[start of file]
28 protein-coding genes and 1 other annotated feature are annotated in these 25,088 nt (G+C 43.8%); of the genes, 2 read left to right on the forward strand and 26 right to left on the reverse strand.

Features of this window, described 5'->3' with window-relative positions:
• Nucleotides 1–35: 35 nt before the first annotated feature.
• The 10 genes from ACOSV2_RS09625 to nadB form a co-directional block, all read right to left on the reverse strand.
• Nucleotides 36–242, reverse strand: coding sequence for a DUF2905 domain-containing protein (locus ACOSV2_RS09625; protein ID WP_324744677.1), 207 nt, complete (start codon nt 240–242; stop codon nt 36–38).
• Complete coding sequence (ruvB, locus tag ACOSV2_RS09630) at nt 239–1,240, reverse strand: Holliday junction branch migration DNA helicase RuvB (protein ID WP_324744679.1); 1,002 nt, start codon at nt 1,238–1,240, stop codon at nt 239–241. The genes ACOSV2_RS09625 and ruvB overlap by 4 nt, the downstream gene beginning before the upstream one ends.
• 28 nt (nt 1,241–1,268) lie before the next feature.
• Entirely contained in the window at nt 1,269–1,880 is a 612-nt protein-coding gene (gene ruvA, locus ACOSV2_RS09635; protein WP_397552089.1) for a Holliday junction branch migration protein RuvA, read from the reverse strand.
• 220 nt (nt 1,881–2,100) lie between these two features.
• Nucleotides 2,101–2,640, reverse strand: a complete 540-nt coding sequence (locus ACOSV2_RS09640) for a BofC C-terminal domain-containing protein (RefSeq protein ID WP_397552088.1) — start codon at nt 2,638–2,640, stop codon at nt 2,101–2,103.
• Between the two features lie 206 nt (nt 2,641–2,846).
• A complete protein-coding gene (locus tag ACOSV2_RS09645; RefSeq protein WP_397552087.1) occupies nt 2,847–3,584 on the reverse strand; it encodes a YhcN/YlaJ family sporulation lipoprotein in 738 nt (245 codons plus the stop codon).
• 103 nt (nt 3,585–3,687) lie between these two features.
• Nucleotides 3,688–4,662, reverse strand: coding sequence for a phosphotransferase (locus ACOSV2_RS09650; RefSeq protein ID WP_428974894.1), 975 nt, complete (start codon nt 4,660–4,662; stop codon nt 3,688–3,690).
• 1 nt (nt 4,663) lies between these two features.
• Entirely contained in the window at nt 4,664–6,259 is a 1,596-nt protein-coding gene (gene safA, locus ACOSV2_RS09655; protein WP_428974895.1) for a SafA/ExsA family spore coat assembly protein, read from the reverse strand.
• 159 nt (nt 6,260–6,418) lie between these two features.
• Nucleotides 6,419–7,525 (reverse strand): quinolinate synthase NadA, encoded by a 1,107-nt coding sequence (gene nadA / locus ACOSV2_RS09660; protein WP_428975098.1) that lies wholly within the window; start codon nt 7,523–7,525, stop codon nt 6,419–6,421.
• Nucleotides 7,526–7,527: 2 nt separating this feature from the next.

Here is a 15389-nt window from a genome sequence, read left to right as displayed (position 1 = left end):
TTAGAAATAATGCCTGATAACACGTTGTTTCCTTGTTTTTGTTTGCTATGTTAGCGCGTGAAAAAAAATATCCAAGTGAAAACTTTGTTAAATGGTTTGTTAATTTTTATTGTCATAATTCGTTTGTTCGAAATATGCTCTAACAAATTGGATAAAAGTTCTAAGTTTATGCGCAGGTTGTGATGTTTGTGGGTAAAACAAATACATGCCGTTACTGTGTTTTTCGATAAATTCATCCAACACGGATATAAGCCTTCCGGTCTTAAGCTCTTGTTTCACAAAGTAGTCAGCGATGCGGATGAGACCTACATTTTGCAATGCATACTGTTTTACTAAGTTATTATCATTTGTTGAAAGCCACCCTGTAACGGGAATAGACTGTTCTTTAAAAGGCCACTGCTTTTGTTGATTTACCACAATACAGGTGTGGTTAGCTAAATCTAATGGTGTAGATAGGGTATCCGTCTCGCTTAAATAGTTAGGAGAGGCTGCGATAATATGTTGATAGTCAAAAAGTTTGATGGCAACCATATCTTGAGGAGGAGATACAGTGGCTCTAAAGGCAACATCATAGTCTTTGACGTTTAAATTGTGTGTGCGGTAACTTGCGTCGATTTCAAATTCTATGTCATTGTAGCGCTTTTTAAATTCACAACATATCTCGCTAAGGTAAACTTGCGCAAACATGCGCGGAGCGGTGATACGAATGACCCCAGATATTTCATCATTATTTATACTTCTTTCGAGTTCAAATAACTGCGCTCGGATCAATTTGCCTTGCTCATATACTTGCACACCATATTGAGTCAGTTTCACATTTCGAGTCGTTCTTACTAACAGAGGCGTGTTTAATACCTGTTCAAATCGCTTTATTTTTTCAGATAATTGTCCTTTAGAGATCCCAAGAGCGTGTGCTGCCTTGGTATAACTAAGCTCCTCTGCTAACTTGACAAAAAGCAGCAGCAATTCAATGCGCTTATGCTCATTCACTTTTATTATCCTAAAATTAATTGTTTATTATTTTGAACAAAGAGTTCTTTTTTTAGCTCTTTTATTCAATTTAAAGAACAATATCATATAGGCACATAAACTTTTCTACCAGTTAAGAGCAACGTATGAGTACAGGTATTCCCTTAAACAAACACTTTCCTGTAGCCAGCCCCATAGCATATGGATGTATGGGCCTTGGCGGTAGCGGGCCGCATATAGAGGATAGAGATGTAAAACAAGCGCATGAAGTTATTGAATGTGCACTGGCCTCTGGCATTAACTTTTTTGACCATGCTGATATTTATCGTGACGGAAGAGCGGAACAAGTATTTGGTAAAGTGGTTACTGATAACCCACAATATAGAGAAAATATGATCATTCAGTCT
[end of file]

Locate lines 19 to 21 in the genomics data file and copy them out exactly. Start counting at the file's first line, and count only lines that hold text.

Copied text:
• Nucleotides 7,526–7,527: 2 nt separating this feature from the next.

Here is a 15389-nt window from a genome sequence, read left to right as displayed (position 1 = left end):
TTAGAAATAATGCCTGATAACACGTTGTTTCCTTGTTTTTGTTTGCTATGTTAGCGCGTGAAAAAAAATATCCAAGTGAAAACTTTGTTAAATGGTTTGTTAATTTTTATTGTCATAATTCGTTTGTTCGAAATATGCTCTAACAAATTGGATAAAAGTTCTAAGTTTATGCGCAGGTTGTGATGTTTGTGGGTAAAACAAATACATGCCGTTACTGTGTTTTTCGATAAATTCATCCAACACGGATATAAGCCTTCCGGTCTTAAGCTCTTGTTTCACAAAGTAGTCAGCGATGCGGATGAGACCTACATTTTGCAATGCATACTGTTTTACTAAGTTATTATCATTTGTTGAAAGCCACCCTGTAACGGGAATAGACTGTTCTTTAAAAGGCCACTGCTTTTGTTGATTTACCACAATACAGGTGTGGTTAGCTAAATCTAATGGTGTAGATAGGGTATCCGTCTCGCTTAAATAGTTAGGAGAGGCTGCGATAATATGTTGATAGTCAAAAAGTTTGATGGCAACCATATCTTGAGGAGGAGATACAGTGGCTCTAAAGGCAACATCATAGTCTTTGACGTTTAAATTGTGTGTGCGGTAACTTGCGTCGATTTCAAATTCTATGTCATTGTAGCGCTTTTTAAATTCACAACATATCTCGCTAAGGTAAACTTGCGCAAACATGCGCGGAGCGGTGATACGAATGACCCCAGATATTTCATCATTATTTATACTTCTTTCGAGTTCAAATAACTGCGCTCGGATCAATTTGCCTTGCTCATATACTTGCACACCATATTGAGTCAGTTTCACATTTCGAGTCGTTCTTACTAACAGAGGCGTGTTTAATACCTGTTCAAATCGCTTTATTTTTTCAGATAATTGTCCTTTAGAGATCCCAAGAGCGTGTGCTGCCTTGGTATAACTAAGCTCCTCTGCTAACTTGACAAAAAGCAGCAGCAATTCAATGCGCTTATGCTCATTCACTTTTATTATCCTAAAATTAATTGTTTATTATTTTGAACAAAGAGTTCTTTTTTTAGCTCTTTTATTCAATTTAAAGAACAATATCATATAGGCACATAAACTTTTCTACCAGTTAAGAGCAACGTATGAGTACAGGTATTCCCTTAAACAAACACTTTCCTGTAGCCAGCCCCATAGCATATGGATGTATGGGCCTTGGCGGTAGCGGGCCGCATATAGAGGATAGAGATGTAAAACAAGCGCATGAAGTTATTGAATGTGCACTGGCCTCTGGCATTAACTTTTTTGACCATGCTGATATTTATCGTGACGGAAGAGCGGAACAAGTATTTGGTAAAGTGGTTACTGATAACCCACAATATAGAGAAAATATGATCATTCAGTCT